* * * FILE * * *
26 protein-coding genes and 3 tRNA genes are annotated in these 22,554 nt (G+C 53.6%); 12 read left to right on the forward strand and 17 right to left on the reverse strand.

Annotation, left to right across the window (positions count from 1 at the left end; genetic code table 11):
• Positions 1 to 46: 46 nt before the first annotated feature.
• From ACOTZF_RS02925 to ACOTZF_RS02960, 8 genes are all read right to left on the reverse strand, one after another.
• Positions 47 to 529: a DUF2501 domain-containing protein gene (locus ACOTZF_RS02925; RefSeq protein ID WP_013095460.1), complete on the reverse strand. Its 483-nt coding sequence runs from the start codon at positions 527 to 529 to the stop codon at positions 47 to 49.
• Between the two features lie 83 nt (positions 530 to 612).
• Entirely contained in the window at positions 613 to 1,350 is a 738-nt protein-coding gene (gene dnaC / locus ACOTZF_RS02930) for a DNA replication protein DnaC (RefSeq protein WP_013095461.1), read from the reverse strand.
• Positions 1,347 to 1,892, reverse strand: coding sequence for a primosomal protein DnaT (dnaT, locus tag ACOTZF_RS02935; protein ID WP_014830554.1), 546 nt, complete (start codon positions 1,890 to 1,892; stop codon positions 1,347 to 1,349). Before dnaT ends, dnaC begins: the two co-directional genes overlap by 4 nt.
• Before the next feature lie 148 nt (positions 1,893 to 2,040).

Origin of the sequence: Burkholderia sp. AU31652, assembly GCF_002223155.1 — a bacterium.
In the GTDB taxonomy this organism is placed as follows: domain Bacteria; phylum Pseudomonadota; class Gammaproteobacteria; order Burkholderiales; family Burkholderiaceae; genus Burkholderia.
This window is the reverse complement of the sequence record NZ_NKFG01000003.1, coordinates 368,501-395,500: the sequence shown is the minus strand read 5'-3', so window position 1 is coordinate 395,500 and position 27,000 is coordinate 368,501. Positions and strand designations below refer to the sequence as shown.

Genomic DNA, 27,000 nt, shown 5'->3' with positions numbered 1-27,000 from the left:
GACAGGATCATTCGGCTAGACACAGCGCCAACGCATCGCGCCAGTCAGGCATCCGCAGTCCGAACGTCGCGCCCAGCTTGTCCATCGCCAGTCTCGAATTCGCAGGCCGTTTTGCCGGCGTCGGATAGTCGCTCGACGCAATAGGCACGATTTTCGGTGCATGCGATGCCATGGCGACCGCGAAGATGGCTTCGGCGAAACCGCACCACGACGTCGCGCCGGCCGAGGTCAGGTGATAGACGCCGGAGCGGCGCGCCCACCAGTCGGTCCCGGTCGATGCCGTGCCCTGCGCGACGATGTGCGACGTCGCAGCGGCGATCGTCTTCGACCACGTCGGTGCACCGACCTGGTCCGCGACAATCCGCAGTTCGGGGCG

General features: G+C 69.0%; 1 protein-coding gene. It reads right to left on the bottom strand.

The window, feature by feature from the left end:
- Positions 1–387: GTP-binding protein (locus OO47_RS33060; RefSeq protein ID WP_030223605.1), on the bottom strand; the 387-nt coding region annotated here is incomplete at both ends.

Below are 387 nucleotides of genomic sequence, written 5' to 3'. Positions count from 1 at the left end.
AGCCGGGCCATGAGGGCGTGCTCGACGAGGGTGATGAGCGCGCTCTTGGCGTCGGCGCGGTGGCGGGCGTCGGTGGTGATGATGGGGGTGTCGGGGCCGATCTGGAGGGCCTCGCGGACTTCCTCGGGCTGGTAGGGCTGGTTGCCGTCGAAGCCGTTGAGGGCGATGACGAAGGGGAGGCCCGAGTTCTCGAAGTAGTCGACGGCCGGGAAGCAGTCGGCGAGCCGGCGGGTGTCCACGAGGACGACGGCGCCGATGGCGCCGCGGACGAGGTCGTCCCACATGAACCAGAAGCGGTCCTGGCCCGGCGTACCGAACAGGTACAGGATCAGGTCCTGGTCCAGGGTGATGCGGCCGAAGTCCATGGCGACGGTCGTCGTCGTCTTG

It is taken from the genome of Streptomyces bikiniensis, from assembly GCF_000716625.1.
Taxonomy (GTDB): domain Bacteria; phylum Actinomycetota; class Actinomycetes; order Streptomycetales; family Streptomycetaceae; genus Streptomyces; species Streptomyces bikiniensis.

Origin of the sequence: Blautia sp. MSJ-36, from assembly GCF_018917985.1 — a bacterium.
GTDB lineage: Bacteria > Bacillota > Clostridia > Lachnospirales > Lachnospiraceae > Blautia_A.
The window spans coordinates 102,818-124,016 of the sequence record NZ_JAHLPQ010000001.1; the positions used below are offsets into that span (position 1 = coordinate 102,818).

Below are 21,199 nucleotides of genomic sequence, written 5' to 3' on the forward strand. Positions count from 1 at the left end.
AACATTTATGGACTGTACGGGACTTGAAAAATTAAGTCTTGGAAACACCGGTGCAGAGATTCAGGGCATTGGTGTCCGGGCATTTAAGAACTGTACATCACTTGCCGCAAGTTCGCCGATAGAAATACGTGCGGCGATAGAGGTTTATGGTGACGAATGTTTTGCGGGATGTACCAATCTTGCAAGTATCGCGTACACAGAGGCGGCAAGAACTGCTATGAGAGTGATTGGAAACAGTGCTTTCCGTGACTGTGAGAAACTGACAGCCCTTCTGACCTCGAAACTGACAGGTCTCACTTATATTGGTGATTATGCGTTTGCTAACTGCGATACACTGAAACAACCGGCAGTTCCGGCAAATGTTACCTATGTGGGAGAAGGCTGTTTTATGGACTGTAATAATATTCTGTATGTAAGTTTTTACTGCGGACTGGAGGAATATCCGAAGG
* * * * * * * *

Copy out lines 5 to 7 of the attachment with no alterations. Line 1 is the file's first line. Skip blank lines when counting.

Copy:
• Positions 47 to 529: a DUF2501 domain-containing protein gene (locus ACOTZF_RS02925; RefSeq protein ID WP_013095460.1), complete on the reverse strand. Its 483-nt coding sequence runs from the start codon at positions 527 to 529 to the stop codon at positions 47 to 49.
• Between the two features lie 83 nt (positions 530 to 612).
• Entirely contained in the window at positions 613 to 1,350 is a 738-nt protein-coding gene (gene dnaC / locus ACOTZF_RS02930) for a DNA replication protein DnaC (RefSeq protein WP_013095461.1), read from the reverse strand.